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Re: Life On Other Planets

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Posted by Paul Rest/">Paul Rest on December 20, 1998 00:41:16 UTC

While you are right in saying that our assumptions about where and how life can or will evolve are probably to limited, there is some logic in saying that life will probably require water, oxygen, ect. ect. We are learning now (in the last decade or so) that life is a lot more tough than we thought. We've found life thriving around volcanic vents deep below the ocean where no sunlight ever shines (Europa anyone?), we've found it in Antarctica, in ice, frozen in rocks, deep underground in pools of icy water (Mars anyone?), we've also found it in scalding hot lakes, volcanos and other hot and seemingly unhabitable places (Venus, Io, anyone?). Life very well may exist on such places as Europa or Mars, less likely but still possible places are the Jupiter, Titan, and possibly others. However, here is the reason why we assume that it probably needs the same elements it does on earth: we, the humans, along with every other plant and animal on this planet are made of some of the most abundent elements in the universe. Carbon, oxygen, nitrogen, hydrogen, helium, methane and so forth. Were we made of such things as uranium or other rare elements, then it would be safe to assume that other life would be made of other stuff. Now granted, most of the matter in the universe is hydrogen, but in a solar system most of this element goes into the star(s) of that system, and a great amount of what is left goes into the gas giants. The terrestial planets (rocky) are made of the most common elements after helium and hydrogen, those previously mentioned, which are the same things we are made out of (remember in Star Trek 1? "Carbon based life forms.") An of course, one of the main ingredients for life here on planet Earth is the simplest compound of two of the most common elements, hydrogen and oxygen make water. And we know water is an abundent compound throughout the solar system, comets, Mars, Europa, Titan, Trition, Jupiter, Saturn, ect. ect. So basicly, we assume that those elements are needed because we are made of them and they are probably abundent in most solar systems, so therefore it is reasonable to assume that other forms of life has just as good of a shot of coming into existence as we do (given the right conditions, but this is under heavy debate so we won't go there). Hope this helps you out some.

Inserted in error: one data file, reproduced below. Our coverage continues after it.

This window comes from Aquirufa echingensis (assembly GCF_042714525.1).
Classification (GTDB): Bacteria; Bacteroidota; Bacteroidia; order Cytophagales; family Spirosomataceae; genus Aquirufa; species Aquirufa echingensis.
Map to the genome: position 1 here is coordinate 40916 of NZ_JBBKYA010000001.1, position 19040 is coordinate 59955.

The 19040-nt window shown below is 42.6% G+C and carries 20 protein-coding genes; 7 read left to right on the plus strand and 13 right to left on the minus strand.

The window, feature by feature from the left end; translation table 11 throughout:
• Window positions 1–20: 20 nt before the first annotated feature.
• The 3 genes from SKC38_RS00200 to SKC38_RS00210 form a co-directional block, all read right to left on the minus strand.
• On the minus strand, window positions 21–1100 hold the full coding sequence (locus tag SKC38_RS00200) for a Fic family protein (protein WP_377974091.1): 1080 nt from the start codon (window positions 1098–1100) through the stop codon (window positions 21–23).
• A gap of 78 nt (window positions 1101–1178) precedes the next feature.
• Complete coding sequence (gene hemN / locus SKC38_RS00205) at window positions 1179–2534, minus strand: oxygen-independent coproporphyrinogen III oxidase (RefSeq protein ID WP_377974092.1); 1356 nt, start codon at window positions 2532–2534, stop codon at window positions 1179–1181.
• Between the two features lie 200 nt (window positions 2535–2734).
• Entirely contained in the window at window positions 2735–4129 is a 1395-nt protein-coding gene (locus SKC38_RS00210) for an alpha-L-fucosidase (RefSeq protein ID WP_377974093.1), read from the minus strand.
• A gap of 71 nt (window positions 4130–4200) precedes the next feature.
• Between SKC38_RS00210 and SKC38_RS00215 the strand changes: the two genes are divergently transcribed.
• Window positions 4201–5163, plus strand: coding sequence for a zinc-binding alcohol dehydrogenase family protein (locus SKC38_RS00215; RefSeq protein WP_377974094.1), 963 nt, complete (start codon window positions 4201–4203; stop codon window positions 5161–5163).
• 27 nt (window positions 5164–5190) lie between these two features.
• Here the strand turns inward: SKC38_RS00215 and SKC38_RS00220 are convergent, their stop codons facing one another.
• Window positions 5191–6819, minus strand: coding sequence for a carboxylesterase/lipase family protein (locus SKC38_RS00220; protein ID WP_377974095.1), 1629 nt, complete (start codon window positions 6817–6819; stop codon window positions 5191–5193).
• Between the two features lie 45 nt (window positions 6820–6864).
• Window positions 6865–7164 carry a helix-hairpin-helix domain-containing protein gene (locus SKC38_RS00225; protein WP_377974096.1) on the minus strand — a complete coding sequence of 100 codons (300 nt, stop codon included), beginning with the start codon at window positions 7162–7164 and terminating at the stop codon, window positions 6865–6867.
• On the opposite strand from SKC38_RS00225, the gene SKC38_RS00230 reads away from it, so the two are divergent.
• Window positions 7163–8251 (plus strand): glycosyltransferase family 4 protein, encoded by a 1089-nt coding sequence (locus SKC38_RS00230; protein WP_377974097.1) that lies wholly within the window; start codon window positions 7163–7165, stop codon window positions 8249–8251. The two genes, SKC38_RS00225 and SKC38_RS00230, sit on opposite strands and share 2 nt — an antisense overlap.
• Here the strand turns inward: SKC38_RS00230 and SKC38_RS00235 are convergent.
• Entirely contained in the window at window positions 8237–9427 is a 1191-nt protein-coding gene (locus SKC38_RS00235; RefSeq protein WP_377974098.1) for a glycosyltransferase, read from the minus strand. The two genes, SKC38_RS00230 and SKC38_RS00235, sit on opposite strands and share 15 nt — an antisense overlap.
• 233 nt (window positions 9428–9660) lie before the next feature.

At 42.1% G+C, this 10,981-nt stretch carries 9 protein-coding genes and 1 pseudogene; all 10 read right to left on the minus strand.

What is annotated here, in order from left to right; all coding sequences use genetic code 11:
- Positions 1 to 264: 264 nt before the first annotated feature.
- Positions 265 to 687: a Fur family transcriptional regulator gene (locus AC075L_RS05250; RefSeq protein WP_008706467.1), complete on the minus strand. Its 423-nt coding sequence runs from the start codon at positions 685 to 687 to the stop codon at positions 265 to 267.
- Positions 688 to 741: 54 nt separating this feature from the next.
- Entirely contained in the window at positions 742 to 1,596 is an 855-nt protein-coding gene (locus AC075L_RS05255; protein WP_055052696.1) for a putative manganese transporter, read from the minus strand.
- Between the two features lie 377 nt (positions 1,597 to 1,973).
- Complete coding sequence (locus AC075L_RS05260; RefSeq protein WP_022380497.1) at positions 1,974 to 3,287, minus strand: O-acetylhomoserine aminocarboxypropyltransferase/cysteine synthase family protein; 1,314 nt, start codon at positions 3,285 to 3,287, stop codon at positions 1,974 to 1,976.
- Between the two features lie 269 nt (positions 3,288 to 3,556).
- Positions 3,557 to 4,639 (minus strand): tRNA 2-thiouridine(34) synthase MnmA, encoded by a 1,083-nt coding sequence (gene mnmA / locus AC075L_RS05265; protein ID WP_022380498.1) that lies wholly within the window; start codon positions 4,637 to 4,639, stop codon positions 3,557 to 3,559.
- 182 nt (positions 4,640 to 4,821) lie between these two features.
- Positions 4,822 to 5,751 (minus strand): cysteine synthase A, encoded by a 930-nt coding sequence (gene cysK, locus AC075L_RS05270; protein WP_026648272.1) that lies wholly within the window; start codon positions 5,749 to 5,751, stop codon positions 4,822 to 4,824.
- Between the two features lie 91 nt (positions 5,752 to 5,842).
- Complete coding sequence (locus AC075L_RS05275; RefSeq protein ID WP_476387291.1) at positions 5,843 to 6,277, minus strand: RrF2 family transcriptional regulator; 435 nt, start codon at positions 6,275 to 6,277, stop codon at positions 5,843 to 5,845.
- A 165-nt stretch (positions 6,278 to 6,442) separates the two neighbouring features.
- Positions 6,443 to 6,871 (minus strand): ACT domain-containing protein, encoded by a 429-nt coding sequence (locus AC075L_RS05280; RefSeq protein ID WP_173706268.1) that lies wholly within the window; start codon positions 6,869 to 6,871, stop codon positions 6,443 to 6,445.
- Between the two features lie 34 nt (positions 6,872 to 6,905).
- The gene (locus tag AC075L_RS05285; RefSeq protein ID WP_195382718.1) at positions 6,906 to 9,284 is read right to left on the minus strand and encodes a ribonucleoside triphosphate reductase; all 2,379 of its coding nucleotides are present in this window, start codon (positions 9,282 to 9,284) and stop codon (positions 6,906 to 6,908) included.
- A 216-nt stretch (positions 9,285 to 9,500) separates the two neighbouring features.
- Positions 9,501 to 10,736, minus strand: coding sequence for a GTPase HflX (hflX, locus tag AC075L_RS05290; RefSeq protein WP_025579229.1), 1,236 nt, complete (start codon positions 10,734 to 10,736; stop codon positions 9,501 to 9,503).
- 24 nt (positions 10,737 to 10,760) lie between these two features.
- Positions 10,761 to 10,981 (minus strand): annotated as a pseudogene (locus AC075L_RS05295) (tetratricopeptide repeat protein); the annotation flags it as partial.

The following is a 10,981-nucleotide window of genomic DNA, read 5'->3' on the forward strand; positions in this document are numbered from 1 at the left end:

-Paul

: If you have ever read a book that mentioned extraterrestrial life,you'd probaly notice that they all say for life to exist on other worlds,there has to be Water,Nitrogen,Oxygen,and warm temparature.Why??Just because that's what life on Earth needs,that doesn't mean that it's a universal need.If life will evolve on a planet,it will evolve to fit into its enviroment.

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